These changes to a more customer concerns focused presentation would move middleware meetings off my list of least favorite development activities and might even make them finally useful.

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Game industry, there are server farms for hire!

by on Nov.22, 2010, under Industry, Programming

Seems in ~30 years we have come full circle on the transition from big university run servers to the desktop computer and back again.  With very accessible systems like Windows Azure and Amazon Elastic as soon as your personal computer or meager company network is not enough for the task you can submitting jobs to the big server farms and go on to other work while you wait for the results.  It is just like the 70’s except much faster, easier and not done on punch cards.

An interesting time in development when you think about it, anyone with a credit card and a little programmer time can now get server farm scale work done almost instantly without the lead time and overhead issues.  Since your renting time from a massive server farms even the size of your problem is really no longer an issue in so as much as your task is able to be subdivided and distributed.

In the game industry we are all tired of completely wasting  > 12 hours on a lighting builds that ends up failing right before a milestone because they are run on hobbled together network of users computers that run so slow because they are also being used to generate content.  Every company wishes they could run a 128 unit server farm like Bungie were artists just submit the job and then go back to doing other stuff.  But not a lot of publishers will cover the overhead for a little developer to build out a server farm for their game.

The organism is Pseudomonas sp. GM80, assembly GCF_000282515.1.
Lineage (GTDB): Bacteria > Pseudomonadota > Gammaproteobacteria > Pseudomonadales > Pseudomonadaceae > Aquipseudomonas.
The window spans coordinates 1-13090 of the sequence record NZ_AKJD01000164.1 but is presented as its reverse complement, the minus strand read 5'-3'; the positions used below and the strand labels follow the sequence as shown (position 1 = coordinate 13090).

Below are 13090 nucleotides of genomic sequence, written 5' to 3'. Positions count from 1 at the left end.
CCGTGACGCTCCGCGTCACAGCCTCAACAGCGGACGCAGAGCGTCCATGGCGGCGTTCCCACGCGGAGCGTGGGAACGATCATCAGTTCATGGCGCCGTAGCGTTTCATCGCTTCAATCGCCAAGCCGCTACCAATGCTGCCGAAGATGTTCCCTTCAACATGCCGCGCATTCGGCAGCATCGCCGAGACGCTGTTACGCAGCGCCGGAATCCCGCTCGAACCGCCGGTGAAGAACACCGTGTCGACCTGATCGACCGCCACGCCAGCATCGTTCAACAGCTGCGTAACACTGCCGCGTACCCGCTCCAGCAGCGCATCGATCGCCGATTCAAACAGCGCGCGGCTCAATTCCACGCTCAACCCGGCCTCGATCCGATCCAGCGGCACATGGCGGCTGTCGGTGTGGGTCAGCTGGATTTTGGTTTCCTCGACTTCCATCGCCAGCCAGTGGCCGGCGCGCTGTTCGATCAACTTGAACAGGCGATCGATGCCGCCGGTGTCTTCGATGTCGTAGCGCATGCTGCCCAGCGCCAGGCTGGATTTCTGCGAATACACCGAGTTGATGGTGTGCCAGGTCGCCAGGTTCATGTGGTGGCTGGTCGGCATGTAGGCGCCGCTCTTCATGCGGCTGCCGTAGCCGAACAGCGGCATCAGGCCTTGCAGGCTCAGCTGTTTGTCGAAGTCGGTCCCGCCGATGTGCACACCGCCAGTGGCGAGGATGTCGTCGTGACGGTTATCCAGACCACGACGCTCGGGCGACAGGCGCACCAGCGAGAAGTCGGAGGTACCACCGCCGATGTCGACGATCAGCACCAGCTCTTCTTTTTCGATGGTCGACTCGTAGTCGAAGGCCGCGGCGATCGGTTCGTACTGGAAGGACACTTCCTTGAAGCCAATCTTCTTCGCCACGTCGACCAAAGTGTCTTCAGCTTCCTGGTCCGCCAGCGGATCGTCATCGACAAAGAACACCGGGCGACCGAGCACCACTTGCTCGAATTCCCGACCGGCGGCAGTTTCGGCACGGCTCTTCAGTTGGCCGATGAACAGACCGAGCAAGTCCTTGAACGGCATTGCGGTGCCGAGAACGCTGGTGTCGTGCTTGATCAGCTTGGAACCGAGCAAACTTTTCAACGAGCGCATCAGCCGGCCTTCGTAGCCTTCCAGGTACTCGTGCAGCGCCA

Well the playing field has just been leveled, get one slightly parallel threading aware programmer to port your lighting and other slow pre-processing systems to Azure and the whole export level process can get done in minutes for just a few dollars.

Think about it the possibilities are endless.  There are so many things I have in the past resisted from putting into the level pipeline because I did not want to make the already insane 12 hour build time even bigger.  But now those concerns effectively go away and one should put the collision optimization, lighting, audio pre-processing, texture optimization, pathfinding generation and everything else we currently know about today in there.   Offload it from your content generators computers and give them their time back to be creating pixels and levels for the game.

I can not wait to see what we will have in games when companies start throwing some real calculations at their levels as part of the iteration process.